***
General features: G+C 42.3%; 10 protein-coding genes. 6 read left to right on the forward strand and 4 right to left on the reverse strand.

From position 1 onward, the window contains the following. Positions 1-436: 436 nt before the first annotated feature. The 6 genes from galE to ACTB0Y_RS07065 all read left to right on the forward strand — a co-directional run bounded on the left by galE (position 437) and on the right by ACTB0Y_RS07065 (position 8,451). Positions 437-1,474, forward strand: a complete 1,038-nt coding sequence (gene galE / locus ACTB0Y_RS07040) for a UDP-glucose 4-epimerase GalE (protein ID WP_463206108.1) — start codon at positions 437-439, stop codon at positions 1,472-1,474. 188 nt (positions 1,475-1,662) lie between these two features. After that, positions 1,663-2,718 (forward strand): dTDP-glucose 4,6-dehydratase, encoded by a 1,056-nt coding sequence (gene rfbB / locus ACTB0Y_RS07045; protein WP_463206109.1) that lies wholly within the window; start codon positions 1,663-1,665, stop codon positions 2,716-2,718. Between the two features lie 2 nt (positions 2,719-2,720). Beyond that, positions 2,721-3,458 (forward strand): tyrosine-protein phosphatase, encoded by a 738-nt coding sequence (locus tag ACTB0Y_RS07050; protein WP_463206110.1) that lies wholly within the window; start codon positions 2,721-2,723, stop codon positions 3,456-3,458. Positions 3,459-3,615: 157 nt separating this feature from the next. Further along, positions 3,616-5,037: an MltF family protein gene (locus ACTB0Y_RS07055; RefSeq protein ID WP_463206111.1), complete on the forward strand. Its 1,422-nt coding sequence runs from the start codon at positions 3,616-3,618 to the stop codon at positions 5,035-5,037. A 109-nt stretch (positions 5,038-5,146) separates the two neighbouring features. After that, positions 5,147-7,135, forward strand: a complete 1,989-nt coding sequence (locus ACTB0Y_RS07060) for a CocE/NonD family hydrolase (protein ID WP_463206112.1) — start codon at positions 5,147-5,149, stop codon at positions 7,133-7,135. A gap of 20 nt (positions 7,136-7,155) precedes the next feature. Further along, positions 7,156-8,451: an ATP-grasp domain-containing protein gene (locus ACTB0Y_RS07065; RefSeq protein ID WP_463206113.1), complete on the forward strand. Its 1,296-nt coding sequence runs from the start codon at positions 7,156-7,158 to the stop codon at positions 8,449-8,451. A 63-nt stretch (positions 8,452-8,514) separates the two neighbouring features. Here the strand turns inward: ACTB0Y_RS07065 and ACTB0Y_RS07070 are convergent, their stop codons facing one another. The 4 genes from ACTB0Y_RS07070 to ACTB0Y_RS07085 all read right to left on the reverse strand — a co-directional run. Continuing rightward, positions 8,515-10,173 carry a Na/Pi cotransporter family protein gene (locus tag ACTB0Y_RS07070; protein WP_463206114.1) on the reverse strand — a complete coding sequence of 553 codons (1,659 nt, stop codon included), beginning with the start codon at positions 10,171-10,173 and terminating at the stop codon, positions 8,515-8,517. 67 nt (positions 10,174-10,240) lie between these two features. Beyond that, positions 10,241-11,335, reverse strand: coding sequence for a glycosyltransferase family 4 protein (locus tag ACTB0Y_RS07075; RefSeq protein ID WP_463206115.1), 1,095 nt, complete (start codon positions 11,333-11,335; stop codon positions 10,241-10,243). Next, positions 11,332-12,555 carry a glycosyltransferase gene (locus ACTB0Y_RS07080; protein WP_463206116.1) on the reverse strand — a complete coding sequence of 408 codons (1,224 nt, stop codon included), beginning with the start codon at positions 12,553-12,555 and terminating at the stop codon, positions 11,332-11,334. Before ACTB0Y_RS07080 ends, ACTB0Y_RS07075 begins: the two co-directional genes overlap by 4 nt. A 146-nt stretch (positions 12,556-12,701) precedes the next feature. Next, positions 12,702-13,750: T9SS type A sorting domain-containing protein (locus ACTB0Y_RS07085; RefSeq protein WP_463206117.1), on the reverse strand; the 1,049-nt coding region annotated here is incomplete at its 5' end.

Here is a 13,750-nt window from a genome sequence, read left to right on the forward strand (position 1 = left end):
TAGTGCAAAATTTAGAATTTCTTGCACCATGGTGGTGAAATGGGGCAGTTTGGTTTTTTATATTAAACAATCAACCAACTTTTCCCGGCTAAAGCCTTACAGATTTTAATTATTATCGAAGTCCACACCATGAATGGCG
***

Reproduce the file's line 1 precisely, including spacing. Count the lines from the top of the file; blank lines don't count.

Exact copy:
General features: G+C 42.3%; 10 protein-coding genes. 6 read left to right on the forward strand and 4 right to left on the reverse strand.